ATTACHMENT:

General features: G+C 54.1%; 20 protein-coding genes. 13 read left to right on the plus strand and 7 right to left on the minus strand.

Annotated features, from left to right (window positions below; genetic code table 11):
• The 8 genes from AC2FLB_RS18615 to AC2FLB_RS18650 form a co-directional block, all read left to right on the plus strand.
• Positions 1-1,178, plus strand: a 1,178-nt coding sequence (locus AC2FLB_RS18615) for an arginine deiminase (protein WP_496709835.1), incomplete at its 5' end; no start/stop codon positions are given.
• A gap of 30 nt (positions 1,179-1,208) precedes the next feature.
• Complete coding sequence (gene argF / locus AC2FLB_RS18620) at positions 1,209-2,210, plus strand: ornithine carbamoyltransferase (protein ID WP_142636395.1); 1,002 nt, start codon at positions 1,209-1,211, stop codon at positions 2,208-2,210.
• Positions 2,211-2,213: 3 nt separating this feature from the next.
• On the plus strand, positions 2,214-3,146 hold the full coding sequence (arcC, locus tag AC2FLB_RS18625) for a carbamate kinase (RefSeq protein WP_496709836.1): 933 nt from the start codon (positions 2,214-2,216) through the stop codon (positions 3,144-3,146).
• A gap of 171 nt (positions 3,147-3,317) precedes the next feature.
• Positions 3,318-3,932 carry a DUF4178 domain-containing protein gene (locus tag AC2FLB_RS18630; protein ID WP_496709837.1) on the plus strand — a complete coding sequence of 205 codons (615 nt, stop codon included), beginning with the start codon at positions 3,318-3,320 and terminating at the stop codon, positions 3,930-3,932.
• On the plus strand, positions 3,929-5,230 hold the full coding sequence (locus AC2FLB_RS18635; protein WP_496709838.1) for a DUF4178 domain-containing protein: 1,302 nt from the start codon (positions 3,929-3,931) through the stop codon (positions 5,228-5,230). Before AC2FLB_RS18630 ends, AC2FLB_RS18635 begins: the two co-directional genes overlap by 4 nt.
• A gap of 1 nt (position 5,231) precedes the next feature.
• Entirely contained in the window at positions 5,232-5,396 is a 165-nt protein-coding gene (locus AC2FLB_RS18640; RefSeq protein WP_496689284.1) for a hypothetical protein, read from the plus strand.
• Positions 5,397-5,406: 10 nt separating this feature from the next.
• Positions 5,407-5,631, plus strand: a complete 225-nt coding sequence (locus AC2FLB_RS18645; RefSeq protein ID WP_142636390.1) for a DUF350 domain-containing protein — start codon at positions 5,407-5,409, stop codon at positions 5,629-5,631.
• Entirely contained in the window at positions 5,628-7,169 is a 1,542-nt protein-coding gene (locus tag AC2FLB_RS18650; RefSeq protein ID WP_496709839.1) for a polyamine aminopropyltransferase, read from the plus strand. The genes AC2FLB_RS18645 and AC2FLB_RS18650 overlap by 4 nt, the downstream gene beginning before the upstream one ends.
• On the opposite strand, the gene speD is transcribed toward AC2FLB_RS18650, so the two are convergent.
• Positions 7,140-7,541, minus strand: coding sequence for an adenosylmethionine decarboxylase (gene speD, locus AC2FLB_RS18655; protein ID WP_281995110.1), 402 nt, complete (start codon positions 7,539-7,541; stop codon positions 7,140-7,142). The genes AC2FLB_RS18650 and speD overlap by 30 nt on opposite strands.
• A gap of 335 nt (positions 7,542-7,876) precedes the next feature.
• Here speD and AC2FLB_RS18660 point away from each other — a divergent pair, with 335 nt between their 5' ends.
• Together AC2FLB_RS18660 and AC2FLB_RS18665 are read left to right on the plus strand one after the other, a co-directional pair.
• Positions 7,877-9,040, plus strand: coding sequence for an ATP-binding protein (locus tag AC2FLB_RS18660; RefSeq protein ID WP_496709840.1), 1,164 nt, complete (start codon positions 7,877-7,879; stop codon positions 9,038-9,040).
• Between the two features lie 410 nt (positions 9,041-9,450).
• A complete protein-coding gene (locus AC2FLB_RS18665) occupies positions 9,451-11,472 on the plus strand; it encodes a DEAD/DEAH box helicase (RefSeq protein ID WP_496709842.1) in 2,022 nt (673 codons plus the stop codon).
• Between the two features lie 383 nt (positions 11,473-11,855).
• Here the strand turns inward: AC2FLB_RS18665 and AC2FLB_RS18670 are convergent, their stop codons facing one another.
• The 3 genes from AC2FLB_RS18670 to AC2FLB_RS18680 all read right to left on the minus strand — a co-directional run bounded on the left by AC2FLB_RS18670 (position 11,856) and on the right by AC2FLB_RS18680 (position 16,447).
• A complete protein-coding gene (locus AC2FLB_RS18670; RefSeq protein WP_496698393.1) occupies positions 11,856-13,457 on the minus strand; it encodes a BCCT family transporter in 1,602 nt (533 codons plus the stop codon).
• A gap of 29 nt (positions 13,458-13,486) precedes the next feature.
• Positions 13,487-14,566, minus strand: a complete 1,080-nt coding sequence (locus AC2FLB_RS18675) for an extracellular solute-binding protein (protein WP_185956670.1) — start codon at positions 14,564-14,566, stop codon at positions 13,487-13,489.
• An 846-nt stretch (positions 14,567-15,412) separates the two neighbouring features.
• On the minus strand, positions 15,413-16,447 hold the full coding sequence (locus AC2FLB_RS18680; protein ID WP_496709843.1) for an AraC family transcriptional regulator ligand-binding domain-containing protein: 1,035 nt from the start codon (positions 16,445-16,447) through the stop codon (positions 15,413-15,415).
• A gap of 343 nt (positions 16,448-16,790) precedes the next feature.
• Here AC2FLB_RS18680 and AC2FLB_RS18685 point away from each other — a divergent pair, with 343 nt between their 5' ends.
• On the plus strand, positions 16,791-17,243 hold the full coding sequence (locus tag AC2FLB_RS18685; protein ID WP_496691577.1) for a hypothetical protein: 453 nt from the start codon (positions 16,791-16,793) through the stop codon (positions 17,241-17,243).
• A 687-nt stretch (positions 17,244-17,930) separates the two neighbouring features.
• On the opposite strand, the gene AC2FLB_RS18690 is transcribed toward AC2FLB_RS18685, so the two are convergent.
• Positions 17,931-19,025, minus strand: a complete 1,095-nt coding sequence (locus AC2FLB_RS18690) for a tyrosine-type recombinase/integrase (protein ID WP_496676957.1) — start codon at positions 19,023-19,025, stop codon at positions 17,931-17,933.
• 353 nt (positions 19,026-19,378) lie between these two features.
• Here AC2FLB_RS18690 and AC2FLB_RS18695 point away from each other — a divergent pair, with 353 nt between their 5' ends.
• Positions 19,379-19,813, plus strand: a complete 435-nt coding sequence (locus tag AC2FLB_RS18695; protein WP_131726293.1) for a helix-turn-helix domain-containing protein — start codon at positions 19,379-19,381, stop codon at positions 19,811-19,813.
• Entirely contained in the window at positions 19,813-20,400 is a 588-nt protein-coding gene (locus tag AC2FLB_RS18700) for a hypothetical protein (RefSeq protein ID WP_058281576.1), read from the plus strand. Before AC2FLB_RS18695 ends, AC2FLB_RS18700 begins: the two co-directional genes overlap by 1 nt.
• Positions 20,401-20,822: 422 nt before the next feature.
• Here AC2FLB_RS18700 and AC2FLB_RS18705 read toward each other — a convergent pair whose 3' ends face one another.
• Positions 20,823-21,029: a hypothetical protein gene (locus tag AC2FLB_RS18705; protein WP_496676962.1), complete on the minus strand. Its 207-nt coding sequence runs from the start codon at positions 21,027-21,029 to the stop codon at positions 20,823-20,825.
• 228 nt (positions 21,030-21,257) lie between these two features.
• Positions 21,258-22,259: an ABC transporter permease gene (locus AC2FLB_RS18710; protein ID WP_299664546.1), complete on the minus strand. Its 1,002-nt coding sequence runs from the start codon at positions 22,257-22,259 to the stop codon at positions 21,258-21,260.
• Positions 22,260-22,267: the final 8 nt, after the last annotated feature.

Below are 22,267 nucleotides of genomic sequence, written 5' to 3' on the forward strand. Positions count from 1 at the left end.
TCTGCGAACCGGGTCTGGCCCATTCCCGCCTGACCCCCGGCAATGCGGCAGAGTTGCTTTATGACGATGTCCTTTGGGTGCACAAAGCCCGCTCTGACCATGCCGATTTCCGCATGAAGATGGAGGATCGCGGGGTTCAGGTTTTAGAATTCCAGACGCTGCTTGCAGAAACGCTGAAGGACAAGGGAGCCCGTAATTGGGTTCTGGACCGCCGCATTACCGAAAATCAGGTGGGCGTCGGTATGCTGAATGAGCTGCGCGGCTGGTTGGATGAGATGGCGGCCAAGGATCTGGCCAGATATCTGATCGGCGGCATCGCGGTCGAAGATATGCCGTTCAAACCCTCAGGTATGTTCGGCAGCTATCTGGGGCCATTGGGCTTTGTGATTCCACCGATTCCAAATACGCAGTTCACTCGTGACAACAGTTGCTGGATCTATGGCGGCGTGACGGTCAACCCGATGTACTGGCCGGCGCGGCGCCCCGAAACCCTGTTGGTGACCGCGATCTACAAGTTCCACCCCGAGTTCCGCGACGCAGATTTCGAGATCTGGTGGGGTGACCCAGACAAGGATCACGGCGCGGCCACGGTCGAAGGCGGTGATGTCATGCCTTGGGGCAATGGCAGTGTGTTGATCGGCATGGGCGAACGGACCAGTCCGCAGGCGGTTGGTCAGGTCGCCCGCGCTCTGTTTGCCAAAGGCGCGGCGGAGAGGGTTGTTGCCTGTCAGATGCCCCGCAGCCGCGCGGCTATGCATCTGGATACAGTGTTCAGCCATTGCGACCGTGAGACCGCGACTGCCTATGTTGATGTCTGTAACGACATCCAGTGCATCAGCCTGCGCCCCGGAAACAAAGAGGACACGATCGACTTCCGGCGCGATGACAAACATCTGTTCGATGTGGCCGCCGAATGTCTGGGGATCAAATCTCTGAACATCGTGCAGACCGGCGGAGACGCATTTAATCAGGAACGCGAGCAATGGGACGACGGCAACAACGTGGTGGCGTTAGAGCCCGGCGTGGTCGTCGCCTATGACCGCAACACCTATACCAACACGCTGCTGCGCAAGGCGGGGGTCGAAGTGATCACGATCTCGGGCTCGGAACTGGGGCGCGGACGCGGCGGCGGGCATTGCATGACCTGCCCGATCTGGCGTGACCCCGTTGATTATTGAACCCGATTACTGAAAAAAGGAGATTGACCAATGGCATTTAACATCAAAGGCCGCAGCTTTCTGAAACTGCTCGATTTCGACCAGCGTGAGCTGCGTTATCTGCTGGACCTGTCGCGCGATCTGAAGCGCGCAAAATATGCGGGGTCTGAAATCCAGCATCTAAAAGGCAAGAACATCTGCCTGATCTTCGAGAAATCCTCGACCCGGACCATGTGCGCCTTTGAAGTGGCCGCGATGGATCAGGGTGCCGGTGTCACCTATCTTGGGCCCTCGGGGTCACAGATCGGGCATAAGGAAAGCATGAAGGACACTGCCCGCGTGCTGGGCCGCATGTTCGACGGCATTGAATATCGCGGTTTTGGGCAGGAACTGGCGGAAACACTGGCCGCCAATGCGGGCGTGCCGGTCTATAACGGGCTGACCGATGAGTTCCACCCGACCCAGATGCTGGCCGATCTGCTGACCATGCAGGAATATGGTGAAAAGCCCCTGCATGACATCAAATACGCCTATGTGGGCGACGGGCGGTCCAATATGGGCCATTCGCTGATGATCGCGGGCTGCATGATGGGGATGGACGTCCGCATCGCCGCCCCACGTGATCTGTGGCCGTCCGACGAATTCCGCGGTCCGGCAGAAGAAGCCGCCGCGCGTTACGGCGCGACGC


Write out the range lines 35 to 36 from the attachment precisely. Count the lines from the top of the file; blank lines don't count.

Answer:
• On the plus strand, positions 16,791-17,243 hold the full coding sequence (locus tag AC2FLB_RS18685; protein ID WP_496691577.1) for a hypothetical protein: 453 nt from the start codon (positions 16,791-16,793) through the stop codon (positions 17,241-17,243).
• A 687-nt stretch (positions 17,244-17,930) separates the two neighbouring features.